I showed up at the lab in Kathmandu last Thursday with 10.5 L of water samples packed in muddy pond ice and wrapped in six layers of plastic, tin foil, and newspaper, which I ripped open with a pocket knife in the parking lot and handed off to a bewildered assistant in a pristine white lab coat. Thus was my glorious return from Gatlang village.
Getting to Gatlang is always challenging, but the bus ride there was perhaps the worst. Between a faulty suspension system (2.5-hour delay), road construction (2-hour delay), a blown tire (45-min delay), a thief who got pulled off the bus and beat up by a gang on the side of the road (30-min delay, ?!?!?), and a landslide (1.5-hour delay), we went 42 miles (less than halfway) in 13 hours. Then I made us get off the bus because apparently it didn’t have night-driving lights. The next day we hired a private jeep the rest of the way. We hired a jeep home, too, and next time I’ll just cough up the cash and private jeep my way both up and down. I’ve had enough of bus shenanigans.
In Parvati Kunda, we identified 26 species of wetland birds and found a small population of Royle’s Pika (small, rabbit like alpine creature) just outside the wetland. We also collected scat samples inside the wetland that came from felines, canines, and monkeys (species still to be identified, but most likely including the common leopard and leopard cat). I found abnormally high dissolved oxygen levels in some areas (~17 mg/L), which may be from algae photosynthesis (there were oxygen bubbles in the water...not sure what to make of this, must do more background research). Chauri (cow-yak hybrids) are definitely pooping in the water, which has probably increased nutrient levels and caused the semi-aquatic plant bojo, or Acorus calamus, to spread prolifically (water samples will confirm this).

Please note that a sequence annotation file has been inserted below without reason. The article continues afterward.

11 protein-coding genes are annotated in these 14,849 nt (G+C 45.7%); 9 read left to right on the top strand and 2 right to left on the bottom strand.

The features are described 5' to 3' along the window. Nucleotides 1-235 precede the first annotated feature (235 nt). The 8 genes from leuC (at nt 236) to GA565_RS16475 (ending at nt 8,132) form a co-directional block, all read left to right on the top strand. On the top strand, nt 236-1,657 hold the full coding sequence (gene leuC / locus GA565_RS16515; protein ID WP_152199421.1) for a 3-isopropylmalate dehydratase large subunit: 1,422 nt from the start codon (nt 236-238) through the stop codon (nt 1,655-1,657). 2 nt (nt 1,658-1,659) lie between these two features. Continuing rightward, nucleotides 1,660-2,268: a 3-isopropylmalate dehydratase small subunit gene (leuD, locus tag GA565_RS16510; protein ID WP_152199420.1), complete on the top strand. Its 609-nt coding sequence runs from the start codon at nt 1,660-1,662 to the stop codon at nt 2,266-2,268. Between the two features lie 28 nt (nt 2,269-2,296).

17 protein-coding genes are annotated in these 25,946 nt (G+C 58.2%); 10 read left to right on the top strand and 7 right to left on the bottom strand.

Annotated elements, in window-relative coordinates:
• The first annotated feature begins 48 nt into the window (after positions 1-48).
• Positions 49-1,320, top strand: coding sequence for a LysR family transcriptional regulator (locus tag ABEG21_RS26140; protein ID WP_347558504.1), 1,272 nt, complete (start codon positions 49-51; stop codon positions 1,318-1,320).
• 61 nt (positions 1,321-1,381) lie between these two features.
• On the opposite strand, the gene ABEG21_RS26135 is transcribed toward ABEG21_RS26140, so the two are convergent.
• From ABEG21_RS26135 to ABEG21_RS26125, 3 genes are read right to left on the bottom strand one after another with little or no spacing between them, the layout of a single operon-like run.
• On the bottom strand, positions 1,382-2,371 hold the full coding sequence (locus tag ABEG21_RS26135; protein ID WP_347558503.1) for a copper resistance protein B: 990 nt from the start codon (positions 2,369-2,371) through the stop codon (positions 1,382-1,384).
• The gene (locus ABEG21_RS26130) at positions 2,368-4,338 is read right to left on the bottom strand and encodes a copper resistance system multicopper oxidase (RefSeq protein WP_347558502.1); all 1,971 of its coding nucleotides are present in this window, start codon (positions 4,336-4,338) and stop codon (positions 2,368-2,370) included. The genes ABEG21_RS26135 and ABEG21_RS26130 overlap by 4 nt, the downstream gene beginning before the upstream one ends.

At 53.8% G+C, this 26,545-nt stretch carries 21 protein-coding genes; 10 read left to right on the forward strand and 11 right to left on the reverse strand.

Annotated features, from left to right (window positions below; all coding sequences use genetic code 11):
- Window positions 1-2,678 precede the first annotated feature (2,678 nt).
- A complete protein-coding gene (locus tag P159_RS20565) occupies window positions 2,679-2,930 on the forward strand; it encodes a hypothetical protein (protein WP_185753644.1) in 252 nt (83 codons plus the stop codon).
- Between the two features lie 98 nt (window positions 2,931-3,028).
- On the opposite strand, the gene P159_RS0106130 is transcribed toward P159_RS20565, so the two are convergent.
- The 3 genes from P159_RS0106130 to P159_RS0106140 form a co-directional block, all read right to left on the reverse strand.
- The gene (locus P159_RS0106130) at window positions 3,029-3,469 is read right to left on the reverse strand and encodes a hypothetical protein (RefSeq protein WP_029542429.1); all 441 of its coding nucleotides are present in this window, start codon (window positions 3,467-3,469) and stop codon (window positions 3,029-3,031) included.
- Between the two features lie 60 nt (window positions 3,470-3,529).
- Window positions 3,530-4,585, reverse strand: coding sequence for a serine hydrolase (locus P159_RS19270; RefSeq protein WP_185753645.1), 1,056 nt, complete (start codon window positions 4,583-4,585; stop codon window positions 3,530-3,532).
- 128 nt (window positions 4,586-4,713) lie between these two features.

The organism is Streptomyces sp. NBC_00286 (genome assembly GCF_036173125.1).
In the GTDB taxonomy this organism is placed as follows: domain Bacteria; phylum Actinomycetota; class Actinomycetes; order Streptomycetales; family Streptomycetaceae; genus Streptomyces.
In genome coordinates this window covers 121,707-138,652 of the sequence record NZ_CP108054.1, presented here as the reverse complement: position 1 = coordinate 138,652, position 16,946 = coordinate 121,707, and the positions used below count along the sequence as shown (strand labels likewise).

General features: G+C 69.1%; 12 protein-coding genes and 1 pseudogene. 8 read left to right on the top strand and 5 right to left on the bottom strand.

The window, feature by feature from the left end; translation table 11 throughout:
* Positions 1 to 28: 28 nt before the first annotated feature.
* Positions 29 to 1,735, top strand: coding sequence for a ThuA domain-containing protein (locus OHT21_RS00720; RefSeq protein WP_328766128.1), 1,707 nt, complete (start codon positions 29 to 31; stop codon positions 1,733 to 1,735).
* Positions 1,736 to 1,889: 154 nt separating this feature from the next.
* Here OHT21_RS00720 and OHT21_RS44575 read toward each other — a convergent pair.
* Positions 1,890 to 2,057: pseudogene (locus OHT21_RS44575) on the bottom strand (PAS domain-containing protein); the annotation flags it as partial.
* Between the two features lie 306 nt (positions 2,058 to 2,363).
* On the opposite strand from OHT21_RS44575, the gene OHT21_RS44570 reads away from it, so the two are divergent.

Chauri waste in the water is also cause for water-borne illness for people who drink Parvati Kunda water. Specifically, health post records revealed issues with typhoid, dysentery, intestinal worms, and acute gastro-entritis. Thus, the Parvati Kunda project has diverged into two parts: 1) wetland eutrophication and biodiversity preservation; and 2) drinking water quality remediation.
Poverty really hit me this time. Since the earthquake (almost 2 years ago now), almost all families still live in tin/tarp/wood shacks and cook over an indoor wood fire. Everything and everyone is dirty, the kind of dirty that comes from being surrounded by wood smoke all the time. People wear the same clothes over and over until they literally fall apart. The health center carries condoms, bandages, and antiseptic cream, and precious little else. The closest pharmacy with baby powder is a 5 hour walk down the mountain.
People in the village are kind. They fully appreciated my efforts at Nepali and that I wore my traditional Tamang hat. We sat with them, on their dirt floors or outside in the cold, played with their children, drank tea from their fires, and talked about their problems. People said they respected us (especially me, the white foreigner) for putting ourselves on their level, instead of insisting on chairs and tables and fancy food. But in my opinion, sitting on the floor with them is the smallest way I can possibly show respect for these tough, resilient, welcoming people, and they deserve so much more.
They could be worse off—nobody is starving and nobody freezes to death, despite those drafty shacks. But poverty like that is hard to witness because there’s not much I can do. I would gladly buy the health center $200 of baby powder, but it would eventually run out. What I can do is try to make the water cleaner and the people (and wetland) healthier—a tall order, but one that must be addressed.
The feeling of helplessness left me emotionally drained and uncharacteristically teary during our 8-hour bus ride back to KTM. I was very glad to get home, afraid to refresh my NYT app, and grateful for SNL’s comic relief.
Meet Jessie Moravek
I am a 2018 Fulbright Scholar at Lancaster University in the United Kingdom. Studying for an MSc in Biodiversity and Conservation. Click here to learn more about me!